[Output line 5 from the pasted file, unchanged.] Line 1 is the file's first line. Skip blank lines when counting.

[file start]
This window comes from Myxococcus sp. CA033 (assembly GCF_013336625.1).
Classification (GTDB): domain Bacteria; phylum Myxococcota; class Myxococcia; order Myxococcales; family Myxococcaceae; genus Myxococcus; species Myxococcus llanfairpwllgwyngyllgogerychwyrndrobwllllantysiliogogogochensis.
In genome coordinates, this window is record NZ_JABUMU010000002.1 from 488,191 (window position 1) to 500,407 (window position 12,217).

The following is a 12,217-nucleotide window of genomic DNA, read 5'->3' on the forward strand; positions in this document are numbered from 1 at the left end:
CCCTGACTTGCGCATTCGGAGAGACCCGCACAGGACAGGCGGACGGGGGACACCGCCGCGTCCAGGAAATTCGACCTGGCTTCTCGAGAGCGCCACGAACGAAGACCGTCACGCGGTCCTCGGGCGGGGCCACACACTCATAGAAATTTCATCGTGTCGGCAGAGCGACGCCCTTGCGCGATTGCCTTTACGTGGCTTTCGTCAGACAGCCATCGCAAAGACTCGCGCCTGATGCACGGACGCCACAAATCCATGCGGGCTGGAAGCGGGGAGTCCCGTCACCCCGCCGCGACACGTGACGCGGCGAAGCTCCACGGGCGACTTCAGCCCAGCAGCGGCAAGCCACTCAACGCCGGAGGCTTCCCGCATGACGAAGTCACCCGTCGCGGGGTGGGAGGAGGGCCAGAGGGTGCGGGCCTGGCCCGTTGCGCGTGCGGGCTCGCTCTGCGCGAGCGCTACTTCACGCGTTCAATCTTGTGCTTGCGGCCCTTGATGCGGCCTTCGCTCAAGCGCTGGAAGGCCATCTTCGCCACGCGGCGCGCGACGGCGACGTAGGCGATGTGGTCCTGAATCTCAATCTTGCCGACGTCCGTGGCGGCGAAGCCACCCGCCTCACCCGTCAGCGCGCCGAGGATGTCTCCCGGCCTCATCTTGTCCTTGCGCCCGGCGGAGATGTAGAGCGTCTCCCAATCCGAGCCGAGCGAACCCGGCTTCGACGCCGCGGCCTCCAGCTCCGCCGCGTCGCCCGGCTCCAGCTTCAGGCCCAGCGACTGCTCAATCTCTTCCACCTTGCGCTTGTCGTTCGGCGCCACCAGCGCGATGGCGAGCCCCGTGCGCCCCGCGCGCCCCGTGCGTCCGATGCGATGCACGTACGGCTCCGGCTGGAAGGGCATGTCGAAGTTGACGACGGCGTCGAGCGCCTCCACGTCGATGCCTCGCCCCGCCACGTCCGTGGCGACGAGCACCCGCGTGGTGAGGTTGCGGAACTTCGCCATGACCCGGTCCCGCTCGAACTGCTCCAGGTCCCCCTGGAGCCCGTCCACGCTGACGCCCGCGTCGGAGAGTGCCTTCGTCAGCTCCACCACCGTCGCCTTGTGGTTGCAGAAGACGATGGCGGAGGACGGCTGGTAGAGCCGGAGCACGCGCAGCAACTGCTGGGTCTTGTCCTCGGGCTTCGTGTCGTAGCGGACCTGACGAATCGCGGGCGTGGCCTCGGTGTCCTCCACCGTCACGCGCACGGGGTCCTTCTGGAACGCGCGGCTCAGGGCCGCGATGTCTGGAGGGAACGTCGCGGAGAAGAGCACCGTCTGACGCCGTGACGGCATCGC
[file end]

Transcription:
CCCTGACTTGCGCATTCGGAGAGACCCGCACAGGACAGGCGGACGGGGGACACCGCCGCGTCCAGGAAATTCGACCTGGCTTCTCGAGAGCGCCACGAACGAAGACCGTCACGCGGTCCTCGGGCGGGGCCACACACTCATAGAAATTTCATCGTGTCGGCAGAGCGACGCCCTTGCGCGATTGCCTTTACGTGGCTTTCGTCAGACAGCCATCGCAAAGACTCGCGCCTGATGCACGGACGCCACAAATCCATGCGGGCTGGAAGCGGGGAGTCCCGTCACCCCGCCGCGACACGTGACGCGGCGAAGCTCCACGGGCGACTTCAGCCCAGCAGCGGCAAGCCACTCAACGCCGGAGGCTTCCCGCATGACGAAGTCACCCGTCGCGGGGTGGGAGGAGGGCCAGAGGGTGCGGGCCTGGCCCGTTGCGCGTGCGGGCTCGCTCTGCGCGAGCGCTACTTCACGCGTTCAATCTTGTGCTTGCGGCCCTTGATGCGGCCTTCGCTCAAGCGCTGGAAGGCCATCTTCGCCACGCGGCGCGCGACGGCGACGTAGGCGATGTGGTCCTGAATCTCAATCTTGCCGACGTCCGTGGCGGCGAAGCCACCCGCCTCACCCGTCAGCGCGCCGAGGATGTCTCCCGGCCTCATCTTGTCCTTGCGCCCGGCGGAGATGTAGAGCGTCTCCCAATCCGAGCCGAGCGAACCCGGCTTCGACGCCGCGGCCTCCAGCTCCGCCGCGTCGCCCGGCTCCAGCTTCAGGCCCAGCGACTGCTCAATCTCTTCCACCTTGCGCTTGTCGTTCGGCGCCACCAGCGCGATGGCGAGCCCCGTGCGCCCCGCGCGCCCCGTGCGTCCGATGCGATGCACGTACGGCTCCGGCTGGAAGGGCATGTCGAAGTTGACGACGGCGTCGAGCGCCTCCACGTCGATGCCTCGCCCCGCCACGTCCGTGGCGACGAGCACCCGCGTGGTGAGGTTGCGGAACTTCGCCATGACCCGGTCCCGCTCGAACTGCTCCAGGTCCCCCTGGAGCCCGTCCACGCTGACGCCCGCGTCGGAGAGTGCCTTCGTCAGCTCCACCACCGTCGCCTTGTGGTTGCAGAAGACGATGGCGGAGGACGGCTGGTAGAGCCGGAGCACGCGCAGCAACTGCTGGGTCTTGTCCTCGGGCTTCGTGTCGTAGCGGACCTGACGAATCGCGGGCGTGGCCTCGGTGTCCTCCACCGTCACGCGCACGGGGTCCTTCTGGAACGCGCGGCTCAGGGCCGCGATGTCTGGAGGGAACGTCGCGGAGAAGAGCACCGTCTGACGCCGTGACGGCATCGC